The Great Groove Controversy on the PGA Tour, also known as “How Phil Got His Grooves Back,” has been calmed. For now.
It began last week in San Diego when Scott McCarron argued that the four players in the field at Torrey Pines who were using the Ping Eye2 wedges – specifically Phil Mickelson -- were skirting the new USGA rule that requires professional players to use equipment with “V” grooves. But Ping wedges with square grooves that were made before April 1, 1990, are approved for competition because of a 1990 settlement from a Ping law suit against the USGA. That meant the wedge used by Mickelson was approved for the tournament.
McCarron blasted Mickelson anyway, said he was cheating and caused a firestorm that raged for week.
Steve Stricker, who is not playing the Ping wedge, defended those who are using the club.
“They’re not doing anything wrong by using those clubs,” Stricker said. “They’re still playing by the rules and right now, I guess the issue is that most of the players don’t think the rules are quite right.”
The loophole is starting to trickle down to others. Three-time major champion Padraig Harrington has a Ping Eye2 with him this week for Northern Trust Open at Riviera Country Club, but wasn’t sure if he would use it.
“I’m preparing myself for all eventualities,” Harrington said. “It would be naïve not to.”
Calmer heads prevailed on Tuesday night, when nearly 50 players met with Tour commissioner Tim Finchem. The result was McCarron going on the Golf Channel and making a public apology to Mickelson. The two men were seen shaking hands and talking after the meeting.
Mickelson said Wednesday he would not use the controversial club again, now that he has proven his point about the loophole.
The net result may be a boon for used equipment sellers. The Ping Eye2 wedges, which haven’t been manufactured for 20 years, were readily available on the online auction site eBay for as little as $45. One is even advertised as having “square grooves, like Mickelson.”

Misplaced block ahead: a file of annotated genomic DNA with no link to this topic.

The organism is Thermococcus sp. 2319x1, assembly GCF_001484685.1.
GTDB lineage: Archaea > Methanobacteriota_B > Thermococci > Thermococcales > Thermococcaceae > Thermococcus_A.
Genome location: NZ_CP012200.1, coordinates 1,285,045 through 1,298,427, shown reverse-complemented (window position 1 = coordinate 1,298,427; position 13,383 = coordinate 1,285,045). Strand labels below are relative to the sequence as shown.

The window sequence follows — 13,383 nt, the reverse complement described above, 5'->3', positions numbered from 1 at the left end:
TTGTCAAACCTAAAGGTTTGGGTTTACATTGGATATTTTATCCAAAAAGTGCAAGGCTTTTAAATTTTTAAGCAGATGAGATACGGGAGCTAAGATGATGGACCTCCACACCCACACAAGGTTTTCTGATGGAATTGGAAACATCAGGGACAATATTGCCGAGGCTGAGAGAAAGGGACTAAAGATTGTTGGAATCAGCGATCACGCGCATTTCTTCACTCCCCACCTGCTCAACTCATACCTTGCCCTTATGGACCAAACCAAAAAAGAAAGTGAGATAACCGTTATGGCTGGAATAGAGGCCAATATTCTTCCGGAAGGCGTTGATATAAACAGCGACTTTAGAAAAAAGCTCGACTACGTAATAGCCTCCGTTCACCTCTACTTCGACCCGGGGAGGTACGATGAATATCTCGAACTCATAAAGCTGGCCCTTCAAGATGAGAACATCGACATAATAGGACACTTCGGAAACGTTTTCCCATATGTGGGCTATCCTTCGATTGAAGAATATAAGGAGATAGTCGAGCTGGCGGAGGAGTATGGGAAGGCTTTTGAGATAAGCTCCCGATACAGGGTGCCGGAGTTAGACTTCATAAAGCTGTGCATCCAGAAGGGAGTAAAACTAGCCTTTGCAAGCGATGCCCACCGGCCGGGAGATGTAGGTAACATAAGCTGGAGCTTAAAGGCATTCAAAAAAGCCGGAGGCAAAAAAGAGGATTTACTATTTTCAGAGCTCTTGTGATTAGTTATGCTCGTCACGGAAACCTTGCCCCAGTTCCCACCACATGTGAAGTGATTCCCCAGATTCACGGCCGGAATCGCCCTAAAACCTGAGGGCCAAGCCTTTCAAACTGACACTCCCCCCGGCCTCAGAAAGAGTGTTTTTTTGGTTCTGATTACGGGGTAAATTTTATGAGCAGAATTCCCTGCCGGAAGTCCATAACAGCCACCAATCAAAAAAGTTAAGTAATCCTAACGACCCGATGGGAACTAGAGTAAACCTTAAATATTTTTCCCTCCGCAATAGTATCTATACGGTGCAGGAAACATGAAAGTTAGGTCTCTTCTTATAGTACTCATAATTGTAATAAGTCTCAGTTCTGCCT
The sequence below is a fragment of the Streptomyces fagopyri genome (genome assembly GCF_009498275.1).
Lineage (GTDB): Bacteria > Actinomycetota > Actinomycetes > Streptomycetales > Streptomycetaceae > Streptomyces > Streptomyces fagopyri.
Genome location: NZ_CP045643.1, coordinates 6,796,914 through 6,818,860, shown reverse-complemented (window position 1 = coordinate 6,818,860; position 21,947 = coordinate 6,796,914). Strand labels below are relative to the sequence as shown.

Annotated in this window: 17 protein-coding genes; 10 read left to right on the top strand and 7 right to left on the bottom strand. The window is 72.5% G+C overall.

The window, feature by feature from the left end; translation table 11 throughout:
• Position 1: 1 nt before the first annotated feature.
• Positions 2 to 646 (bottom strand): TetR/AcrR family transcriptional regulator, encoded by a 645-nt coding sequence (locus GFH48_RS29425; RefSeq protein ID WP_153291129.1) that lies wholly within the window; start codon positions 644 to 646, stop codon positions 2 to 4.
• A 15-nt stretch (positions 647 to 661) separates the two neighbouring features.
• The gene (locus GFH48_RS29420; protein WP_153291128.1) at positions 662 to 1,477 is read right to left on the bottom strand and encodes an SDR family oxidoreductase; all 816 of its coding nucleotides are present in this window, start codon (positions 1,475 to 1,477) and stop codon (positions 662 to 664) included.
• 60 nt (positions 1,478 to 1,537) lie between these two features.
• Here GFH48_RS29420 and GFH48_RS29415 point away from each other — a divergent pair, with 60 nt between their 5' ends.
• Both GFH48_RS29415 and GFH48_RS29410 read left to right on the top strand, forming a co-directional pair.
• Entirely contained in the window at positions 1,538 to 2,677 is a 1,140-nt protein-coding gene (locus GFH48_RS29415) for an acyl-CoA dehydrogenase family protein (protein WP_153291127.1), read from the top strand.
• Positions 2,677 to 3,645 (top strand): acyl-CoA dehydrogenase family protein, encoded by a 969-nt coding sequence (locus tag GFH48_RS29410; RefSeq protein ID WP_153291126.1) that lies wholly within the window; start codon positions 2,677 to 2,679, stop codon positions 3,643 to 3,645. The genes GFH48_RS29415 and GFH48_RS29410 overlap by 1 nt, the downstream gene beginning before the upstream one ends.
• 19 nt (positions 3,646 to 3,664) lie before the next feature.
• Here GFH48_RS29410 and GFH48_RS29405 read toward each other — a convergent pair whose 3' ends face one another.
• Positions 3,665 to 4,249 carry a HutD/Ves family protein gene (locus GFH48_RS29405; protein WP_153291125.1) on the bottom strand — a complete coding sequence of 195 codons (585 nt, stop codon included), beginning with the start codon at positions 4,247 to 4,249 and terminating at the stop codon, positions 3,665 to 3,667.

“We have enough going on in our sport right now where we don’t need any more attention to something like this,” Stricker said.
Now the players can turn their attention to the Northern Trust Open, which has drawn the best field of the young PGA season. Four of the top eight ranked players in the world and seven of the top 10 on the money list will compete. Mickelson is the two-time defending champion.
Augusta native Charles Howell III might be a name to watch at Riviera. He won the event in 2007 (beating Mickelson) and was runner-up in 2003. Howell comes into the tournament having finished no worse than 26th in three events, including a tie for fifth at the Sony Open in Hawaii and a tie for ninth at Torrey Pines.
Former University of Georgia All-American Kevin Kisner tied for seventh and Duluth’s Scott Dunlap tied for ninth in the Nationwide Tour’s season opener in New Zealand. ... Thanks largely to its innovative ball-fitting program, Covington-based Bridgestone Golf announced at last week’s PGA Merchandise Show that it had made a 3-percent increase in the golf ball market in 2009 to solidify its No. 2 standing behind Titleist. The company has 26 teams that travel throughout the country and have conducted more than 50,000 ball-fitting sessions during the last three years. ... Bentwater Golf Club in Acworth will become completely private on March 1 and become the 24th private club in the Canongate Golf Club family. ... Four Georgia courses were named to the Golf World’s 100 Best Golf Shops list: East Lake Golf Club in Atlanta, the Golf Club of Georgia in Alpharetta, TPC Sugarloaf in Duluth and Reynolds Plantation–Oconee in Greensboro.